Anyway, they are suppose to be a neutral third party, not a censorship board.

The thing is, I don’t see how this is censorship or how the fact that it’s available elsewhere makes a difference.

For a censorship part – this information isn’t (as far I can tell) of any importance to general public, but also at the same time sharing it might violate privacy of person in question. If someone stops me from leaking your medical history, that’s not censorship it’s protecting your rights. In case of whistle-blowers this protection is even more important.

As for information being available elsewhere – I don’t get your stance either. Are you saying removing this information is censorship because it can be found somewhere else or that there’s no point to remove it since it’s available elsewhere?

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Unless something is illegal, then they should not be censoring anything: period.

From a rights perspective it doesn’t matter how or why the information entered the public domain nor does it matter how important it is or what the impact will be.

Once the cat’s out of the bag it becomes a fundamental human right to be able to speak about it. It’s up to the individual to make the judgement call. If this wasn’t the case people like William Binney and Edward Snowden would have never been heard.

Where this gets muddy is almost 100% of communication occurs on someone else’s property (rented or otherwise), sort of like saying the wrong thing at a dinner party or holding a protest inside a mall.

In this case that’s Facebook’s servers so they have the right to quash speech because it’s on their property. So what’s the problem?

I submit that much like a friend who forgot their boarding pass or a surprise pregnancy, sometimes responsibility is thrust upon us unfairly but that doesn’t make it ok to shirk it. Mark Zuckerburg whether intentioned or not (and i’d argue it was intentioned) has created property on which more people than any other time in history are speaking to each other in one place. If anyone in the World has the responsibility for protecting free speech it’s him.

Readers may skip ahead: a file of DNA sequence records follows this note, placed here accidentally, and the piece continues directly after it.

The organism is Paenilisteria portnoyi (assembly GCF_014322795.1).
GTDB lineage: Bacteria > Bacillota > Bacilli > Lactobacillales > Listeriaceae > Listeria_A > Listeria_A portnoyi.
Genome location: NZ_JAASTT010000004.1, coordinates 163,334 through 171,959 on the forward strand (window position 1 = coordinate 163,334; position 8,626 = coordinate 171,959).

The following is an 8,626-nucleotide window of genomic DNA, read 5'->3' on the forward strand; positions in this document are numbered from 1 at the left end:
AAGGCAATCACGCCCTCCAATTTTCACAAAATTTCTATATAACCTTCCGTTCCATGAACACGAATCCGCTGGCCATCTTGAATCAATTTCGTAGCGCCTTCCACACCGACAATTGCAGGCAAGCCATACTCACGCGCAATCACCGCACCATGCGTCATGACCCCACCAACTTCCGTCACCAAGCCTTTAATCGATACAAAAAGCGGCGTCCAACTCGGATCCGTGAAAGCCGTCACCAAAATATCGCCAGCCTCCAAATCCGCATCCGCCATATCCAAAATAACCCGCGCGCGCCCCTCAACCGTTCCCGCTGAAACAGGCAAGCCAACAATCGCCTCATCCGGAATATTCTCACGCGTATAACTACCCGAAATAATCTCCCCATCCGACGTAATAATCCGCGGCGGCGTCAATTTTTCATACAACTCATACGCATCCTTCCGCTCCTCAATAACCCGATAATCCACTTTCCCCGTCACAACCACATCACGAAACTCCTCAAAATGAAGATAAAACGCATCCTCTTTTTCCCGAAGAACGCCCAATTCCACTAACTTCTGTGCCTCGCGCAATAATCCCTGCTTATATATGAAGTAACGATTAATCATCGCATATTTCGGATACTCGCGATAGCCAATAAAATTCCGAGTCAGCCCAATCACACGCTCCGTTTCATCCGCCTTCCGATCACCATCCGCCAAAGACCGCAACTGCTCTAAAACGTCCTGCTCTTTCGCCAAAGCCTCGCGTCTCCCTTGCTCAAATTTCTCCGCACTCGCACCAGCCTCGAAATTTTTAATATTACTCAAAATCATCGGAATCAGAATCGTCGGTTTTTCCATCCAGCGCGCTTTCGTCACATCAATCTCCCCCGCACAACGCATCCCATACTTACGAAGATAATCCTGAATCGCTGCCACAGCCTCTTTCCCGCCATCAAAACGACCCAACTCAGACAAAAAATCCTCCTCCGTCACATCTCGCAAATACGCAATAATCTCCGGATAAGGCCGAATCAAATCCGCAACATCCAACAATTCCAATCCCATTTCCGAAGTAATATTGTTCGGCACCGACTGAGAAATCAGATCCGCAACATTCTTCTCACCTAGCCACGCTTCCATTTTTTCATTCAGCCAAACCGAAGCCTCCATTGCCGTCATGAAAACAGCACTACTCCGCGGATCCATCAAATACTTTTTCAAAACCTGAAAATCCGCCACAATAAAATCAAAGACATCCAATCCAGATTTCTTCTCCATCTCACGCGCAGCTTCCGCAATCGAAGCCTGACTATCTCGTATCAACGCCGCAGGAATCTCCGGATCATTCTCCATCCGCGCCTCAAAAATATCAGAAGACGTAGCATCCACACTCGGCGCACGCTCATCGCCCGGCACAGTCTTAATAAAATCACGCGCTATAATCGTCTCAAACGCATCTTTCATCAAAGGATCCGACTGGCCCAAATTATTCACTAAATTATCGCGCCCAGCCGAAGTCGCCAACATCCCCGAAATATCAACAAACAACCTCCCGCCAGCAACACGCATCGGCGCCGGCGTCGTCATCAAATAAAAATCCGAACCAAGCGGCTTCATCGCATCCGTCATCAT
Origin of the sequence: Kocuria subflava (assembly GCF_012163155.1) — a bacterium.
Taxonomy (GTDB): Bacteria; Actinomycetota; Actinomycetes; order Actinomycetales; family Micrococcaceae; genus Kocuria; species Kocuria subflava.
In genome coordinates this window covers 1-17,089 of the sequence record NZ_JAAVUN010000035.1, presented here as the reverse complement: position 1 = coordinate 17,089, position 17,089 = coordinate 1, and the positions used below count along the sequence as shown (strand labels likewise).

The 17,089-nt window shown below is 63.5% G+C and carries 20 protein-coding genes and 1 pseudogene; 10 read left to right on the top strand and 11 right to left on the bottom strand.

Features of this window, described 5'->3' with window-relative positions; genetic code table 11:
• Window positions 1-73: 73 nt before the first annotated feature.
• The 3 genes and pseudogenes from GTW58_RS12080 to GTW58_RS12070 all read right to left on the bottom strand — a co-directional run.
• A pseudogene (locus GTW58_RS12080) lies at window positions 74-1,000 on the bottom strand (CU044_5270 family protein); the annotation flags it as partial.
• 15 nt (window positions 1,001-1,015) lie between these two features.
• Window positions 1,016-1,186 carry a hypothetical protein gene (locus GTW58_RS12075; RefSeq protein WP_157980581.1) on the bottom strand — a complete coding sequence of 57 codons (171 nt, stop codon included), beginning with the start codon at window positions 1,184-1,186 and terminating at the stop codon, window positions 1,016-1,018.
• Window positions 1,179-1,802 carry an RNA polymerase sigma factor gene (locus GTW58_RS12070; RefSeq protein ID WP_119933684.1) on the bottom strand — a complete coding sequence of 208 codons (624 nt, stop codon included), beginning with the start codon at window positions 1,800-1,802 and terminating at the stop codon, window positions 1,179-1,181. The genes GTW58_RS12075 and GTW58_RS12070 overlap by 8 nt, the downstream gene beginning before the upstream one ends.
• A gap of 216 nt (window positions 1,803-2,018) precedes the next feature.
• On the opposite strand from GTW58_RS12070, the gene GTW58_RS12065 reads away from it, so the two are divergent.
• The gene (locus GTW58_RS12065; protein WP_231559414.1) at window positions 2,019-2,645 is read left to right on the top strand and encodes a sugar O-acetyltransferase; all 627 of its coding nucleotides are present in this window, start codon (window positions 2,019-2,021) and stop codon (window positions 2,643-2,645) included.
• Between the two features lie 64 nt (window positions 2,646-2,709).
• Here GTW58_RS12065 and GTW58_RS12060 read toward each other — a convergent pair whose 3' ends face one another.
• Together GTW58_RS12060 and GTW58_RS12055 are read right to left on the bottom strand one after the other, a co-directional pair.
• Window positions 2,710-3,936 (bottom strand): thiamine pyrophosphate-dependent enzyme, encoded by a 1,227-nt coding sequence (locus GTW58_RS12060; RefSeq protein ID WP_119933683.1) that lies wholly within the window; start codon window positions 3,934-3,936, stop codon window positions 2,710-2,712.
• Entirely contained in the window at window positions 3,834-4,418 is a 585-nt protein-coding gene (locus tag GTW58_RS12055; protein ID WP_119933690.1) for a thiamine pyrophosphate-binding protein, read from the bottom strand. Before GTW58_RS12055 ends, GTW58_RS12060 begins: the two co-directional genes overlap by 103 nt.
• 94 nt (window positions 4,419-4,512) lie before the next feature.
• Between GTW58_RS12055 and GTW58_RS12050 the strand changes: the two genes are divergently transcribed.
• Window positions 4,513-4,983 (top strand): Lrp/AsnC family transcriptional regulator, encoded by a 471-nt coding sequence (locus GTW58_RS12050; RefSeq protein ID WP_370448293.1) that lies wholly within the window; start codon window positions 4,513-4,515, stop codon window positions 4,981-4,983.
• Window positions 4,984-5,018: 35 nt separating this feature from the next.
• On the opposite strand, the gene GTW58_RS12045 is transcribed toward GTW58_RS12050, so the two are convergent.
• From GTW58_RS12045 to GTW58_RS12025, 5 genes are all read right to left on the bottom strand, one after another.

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Lots of problems. US and State government agencies have pages on sites like that. That is then akin to making it a public square. Many courts have made rulings in this area. FB could be violating the law, specifically in California where they are located which allows this.

Let’s follow this logic for a little:

  • Criticizing the government in China is illegal, therefore it’s fine for Facebook to censor it.
  • Selling peoples data is legal, therefore it’s fine for Facebook to share this information.

Sorry, but I don’t see how blindly following what’s “legal” instead of what’s “good” makes any sense.

There’s one thing I disagree here with and that’s importance of certain rights over the others. As you mentioned before, rights are hierarchical and I consider right of private person to have their data protected over right to share that information. How or if the information got out makes no difference to me because rights don’t stop being rights after being abused.

This is whole new topic, so I won’t go too deep into it. It makes perfect sense for owner of the platform to dictate the rules (like what can and can’t be posted), but when platform in question is as big as Facebook it does becomes problematic and I don’t really have a good solution for it. I think it’s one of biggest problems with relaying on huge platforms too much.

“Blindly” following? LOL. Facebook is located in the USA, not China, In addition, Facebook is blocked in China.

And how does that change my point? Don’t just pinpoint slight error in my post, instead think what’s actually important to the argument and the discussion.

What “error” in your post? It’s an error on the wrong side of what’s right.